Threatening a default is not on

The US is not going to default on its debt, even if Congress does not increase the statutory borrowing authority in the next couple of months. Everyone in Washington knows, or should know, this. Any assertions to the contrary are tantamount to – perish the thought – playing politics with the debt ceiling.

This is the second time in less than two years that the nation finds itself at this juncture, with Republicans in Congress threatening to hold the debt ceiling hostage. Some legislators are willing to shut down the government in order to put pressure on President Barack Obama to agree to spending cuts.

A shutdown is certainly possible. A debt default? Not going to happen.

Why? Because the income tax withheld from most Americans’ pay cheques each month far exceeds the interest the Treasury owes on its outstanding debt.

In November, for example, the Treasury’s interest expense totalled $25 billion (about R216bn). That compares with tax receipts of $161.7bn. The ratio of receipts to interest expense varies from month to month, but what comes in more than covers what goes out in debt service.

Without an increase in the $16.394 trillion debt limit, the federal government cannot pay all of its bills: it borrows 40c of every dollar it spends. Still, “debt service would come first”, says Lou Crandall, the chief economist at Wrightson Icap.

Wait. The Treasury claims it has no authority to prioritise payments, to pay bondholders first. Others beg to differ. In response to a congressional inquiry on the issue in 1985, the Government Accountability Office (GAO) concluded the following: “We are aware of no statute or any other basis for concluding that Treasury is required to pay outstanding obligations in the order in which they are presented for payment unless it chooses to do so.”

The GAO is equally unaware of any new law that would alter its opinion in any way. So repeat after me: the US is not going to default on its sovereign debt. If it can’t issue new debt, it can roll over maturing debt. Creditors may demand a higher interest rate, especially if Obama and Treasury Secretary Timothy Geithner raise the spectre of default, as they did in 2011.

Issuing such a threat is irresponsible and even counterproductive if it prompts bondholders to dump treasuries. That happened initially during the debt-ceiling negotiations in 2011, costing the Treasury an additional $1.3bn in interest expense, according to the GAO. And Standard & Poor’s cut the US’s AAA rating on August 5.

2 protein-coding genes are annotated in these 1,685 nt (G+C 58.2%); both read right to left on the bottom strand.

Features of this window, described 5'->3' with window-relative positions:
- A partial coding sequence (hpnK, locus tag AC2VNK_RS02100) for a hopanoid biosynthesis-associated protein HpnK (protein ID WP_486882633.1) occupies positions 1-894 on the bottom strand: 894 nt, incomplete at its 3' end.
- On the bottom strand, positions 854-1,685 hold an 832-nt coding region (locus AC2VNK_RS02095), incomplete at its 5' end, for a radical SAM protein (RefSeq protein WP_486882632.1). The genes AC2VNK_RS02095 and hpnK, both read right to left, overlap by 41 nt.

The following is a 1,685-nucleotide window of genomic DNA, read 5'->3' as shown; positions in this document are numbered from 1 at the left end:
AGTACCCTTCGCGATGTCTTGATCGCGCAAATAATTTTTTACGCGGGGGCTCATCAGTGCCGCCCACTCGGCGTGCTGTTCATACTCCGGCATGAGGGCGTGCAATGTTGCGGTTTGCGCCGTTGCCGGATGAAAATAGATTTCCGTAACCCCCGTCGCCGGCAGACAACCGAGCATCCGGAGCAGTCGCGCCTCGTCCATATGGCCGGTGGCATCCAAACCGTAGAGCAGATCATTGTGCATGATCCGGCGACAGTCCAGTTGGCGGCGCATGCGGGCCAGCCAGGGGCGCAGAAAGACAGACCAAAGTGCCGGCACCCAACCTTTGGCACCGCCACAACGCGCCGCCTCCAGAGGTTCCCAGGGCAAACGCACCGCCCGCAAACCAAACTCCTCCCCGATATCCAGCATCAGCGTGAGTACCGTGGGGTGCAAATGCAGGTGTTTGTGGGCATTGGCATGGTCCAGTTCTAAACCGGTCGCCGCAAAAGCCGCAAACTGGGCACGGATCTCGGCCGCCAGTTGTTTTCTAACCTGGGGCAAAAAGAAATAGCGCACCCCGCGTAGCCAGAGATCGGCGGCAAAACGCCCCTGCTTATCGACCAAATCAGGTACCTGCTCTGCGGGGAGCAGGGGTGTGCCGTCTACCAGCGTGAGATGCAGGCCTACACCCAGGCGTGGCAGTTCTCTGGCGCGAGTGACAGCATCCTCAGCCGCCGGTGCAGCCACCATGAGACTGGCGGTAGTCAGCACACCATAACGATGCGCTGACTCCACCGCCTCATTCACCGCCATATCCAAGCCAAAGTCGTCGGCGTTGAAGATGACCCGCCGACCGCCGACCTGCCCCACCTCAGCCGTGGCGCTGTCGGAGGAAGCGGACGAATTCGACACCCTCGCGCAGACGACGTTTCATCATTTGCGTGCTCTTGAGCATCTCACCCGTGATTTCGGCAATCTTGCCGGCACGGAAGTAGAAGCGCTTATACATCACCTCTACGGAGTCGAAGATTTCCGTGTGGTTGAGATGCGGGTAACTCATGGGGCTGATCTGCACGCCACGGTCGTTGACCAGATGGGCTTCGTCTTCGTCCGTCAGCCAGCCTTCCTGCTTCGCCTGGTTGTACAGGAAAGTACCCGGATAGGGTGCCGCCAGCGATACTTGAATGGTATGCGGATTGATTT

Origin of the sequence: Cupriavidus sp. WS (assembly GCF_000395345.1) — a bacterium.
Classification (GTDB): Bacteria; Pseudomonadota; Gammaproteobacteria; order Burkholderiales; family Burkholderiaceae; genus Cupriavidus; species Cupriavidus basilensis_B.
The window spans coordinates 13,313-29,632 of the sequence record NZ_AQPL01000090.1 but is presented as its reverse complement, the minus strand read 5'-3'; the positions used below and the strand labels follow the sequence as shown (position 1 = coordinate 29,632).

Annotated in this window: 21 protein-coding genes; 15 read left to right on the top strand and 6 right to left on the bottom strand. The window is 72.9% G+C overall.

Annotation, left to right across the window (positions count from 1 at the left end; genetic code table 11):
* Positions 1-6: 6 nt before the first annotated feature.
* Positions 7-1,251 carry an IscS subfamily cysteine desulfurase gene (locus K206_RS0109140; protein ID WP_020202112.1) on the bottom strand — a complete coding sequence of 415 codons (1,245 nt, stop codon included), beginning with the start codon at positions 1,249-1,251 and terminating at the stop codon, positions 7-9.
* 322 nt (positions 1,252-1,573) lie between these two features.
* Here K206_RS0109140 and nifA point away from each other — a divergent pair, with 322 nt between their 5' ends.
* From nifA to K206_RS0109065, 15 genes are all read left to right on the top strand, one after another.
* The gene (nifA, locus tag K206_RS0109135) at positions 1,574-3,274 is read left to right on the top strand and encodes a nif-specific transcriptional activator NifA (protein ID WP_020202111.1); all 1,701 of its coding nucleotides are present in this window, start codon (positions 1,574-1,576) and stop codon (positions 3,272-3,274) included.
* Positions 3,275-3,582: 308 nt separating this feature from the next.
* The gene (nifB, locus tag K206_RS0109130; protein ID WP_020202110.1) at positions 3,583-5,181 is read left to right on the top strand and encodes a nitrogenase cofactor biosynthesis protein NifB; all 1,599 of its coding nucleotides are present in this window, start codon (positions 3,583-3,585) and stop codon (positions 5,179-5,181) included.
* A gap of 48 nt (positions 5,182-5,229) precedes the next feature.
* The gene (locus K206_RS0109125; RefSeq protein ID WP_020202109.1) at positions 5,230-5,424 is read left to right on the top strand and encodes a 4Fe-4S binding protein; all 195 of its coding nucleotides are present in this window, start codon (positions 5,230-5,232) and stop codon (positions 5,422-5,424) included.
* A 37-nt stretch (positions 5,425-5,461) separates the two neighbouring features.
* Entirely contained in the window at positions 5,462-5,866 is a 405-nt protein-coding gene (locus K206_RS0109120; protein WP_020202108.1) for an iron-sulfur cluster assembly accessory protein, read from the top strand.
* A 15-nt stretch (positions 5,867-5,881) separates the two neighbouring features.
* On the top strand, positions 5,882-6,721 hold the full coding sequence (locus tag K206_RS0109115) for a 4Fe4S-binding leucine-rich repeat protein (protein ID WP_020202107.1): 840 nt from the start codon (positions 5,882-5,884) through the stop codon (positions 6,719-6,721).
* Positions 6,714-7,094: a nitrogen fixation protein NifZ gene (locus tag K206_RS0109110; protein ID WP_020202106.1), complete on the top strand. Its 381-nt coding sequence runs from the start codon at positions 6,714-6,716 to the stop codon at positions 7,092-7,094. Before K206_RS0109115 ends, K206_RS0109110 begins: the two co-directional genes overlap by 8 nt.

I am not suggesting that a failure to raise the debt ceiling wouldn’t cause undue hardship to those who rely on government cheques. Social security payments may not be processed. Medicare and Medicaid providers wouldn’t get paid. Neither would those serving in the military.

The sad part is that the debt ceiling has nothing to do with the debt problem. It merely allows the Treasury to borrow what Congress has already spent. It does not authorise new spending commitments.

The only solution is to address the debt ceiling directly. Obama has made it clear he will not negotiate with Congress over the government’s borrowing authority. Republicans have made it equally clear they will not give him what he wants without extracting concessions on spending cuts.

Given the public’s view of them as spoilers, Republicans should rather use their leverage in talks over the sequester. As part of the deal to avert the fiscal cliff, the first instalment of the 10-year, $1.2 trillion of not-so-automatic discretionary spending cuts was delayed for two months.

Obama no longer has the leverage he had in the cliff negotiations: tax increases for all if Congress failed to act.

Republicans, as a rule, oppose cuts in defence spending. Obama doesn’t want to pare non-defence spending. In fact, he would like to increase it under the guise of “investment”. (It sounds so much better.)

The president has also said that any deficit-reduction agreement must be balanced, by which he means spending cuts only in return for additional tax increases.

Congress has just made the Bush-era tax cuts permanent for all but the top 0.7 percent of earners. And Senate Minority Leader Mitch McConnell said the “tax issue is finished, over, completed”.

The lines in the sand have been drawn – rather sharply, as it turns out. The talks could get interesting if Republicans pick their battles carefully, addressing spending cuts at an appropriate time and place.

Caroline Baum is a Bloomberg View columnist.